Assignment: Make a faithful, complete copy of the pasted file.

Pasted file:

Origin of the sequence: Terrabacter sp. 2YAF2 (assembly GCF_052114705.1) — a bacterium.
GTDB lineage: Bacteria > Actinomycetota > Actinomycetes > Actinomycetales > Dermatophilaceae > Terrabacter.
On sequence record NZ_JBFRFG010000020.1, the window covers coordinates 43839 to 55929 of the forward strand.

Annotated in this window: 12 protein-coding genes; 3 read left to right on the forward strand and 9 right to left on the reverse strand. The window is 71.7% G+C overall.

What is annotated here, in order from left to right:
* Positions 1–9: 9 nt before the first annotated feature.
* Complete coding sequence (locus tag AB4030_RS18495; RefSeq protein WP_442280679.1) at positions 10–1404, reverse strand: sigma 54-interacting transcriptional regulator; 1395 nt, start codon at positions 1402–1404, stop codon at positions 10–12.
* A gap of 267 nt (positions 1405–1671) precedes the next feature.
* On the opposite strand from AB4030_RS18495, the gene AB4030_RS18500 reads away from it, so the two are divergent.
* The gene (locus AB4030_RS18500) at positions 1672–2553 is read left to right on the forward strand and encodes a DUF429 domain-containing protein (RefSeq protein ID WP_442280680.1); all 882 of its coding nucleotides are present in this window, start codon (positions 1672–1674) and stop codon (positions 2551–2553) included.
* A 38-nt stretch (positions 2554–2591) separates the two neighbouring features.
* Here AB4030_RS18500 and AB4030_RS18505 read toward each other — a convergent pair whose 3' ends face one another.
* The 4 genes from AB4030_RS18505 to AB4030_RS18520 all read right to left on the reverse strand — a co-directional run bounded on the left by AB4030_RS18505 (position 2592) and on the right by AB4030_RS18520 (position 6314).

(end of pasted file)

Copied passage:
Origin of the sequence: Terrabacter sp. 2YAF2 (assembly GCF_052114705.1) — a bacterium.
GTDB lineage: Bacteria > Actinomycetota > Actinomycetes > Actinomycetales > Dermatophilaceae > Terrabacter.
On sequence record NZ_JBFRFG010000020.1, the window covers coordinates 43839 to 55929 of the forward strand.

Annotated in this window: 12 protein-coding genes; 3 read left to right on the forward strand and 9 right to left on the reverse strand. The window is 71.7% G+C overall.

What is annotated here, in order from left to right:
* Positions 1–9: 9 nt before the first annotated feature.
* Complete coding sequence (locus tag AB4030_RS18495; RefSeq protein WP_442280679.1) at positions 10–1404, reverse strand: sigma 54-interacting transcriptional regulator; 1395 nt, start codon at positions 1402–1404, stop codon at positions 10–12.
* A gap of 267 nt (positions 1405–1671) precedes the next feature.
* On the opposite strand from AB4030_RS18495, the gene AB4030_RS18500 reads away from it, so the two are divergent.
* The gene (locus AB4030_RS18500) at positions 1672–2553 is read left to right on the forward strand and encodes a DUF429 domain-containing protein (RefSeq protein ID WP_442280680.1); all 882 of its coding nucleotides are present in this window, start codon (positions 1672–1674) and stop codon (positions 2551–2553) included.
* A 38-nt stretch (positions 2554–2591) separates the two neighbouring features.
* Here AB4030_RS18500 and AB4030_RS18505 read toward each other — a convergent pair whose 3' ends face one another.
* The 4 genes from AB4030_RS18505 to AB4030_RS18520 all read right to left on the reverse strand — a co-directional run bounded on the left by AB4030_RS18505 (position 2592) and on the right by AB4030_RS18520 (position 6314).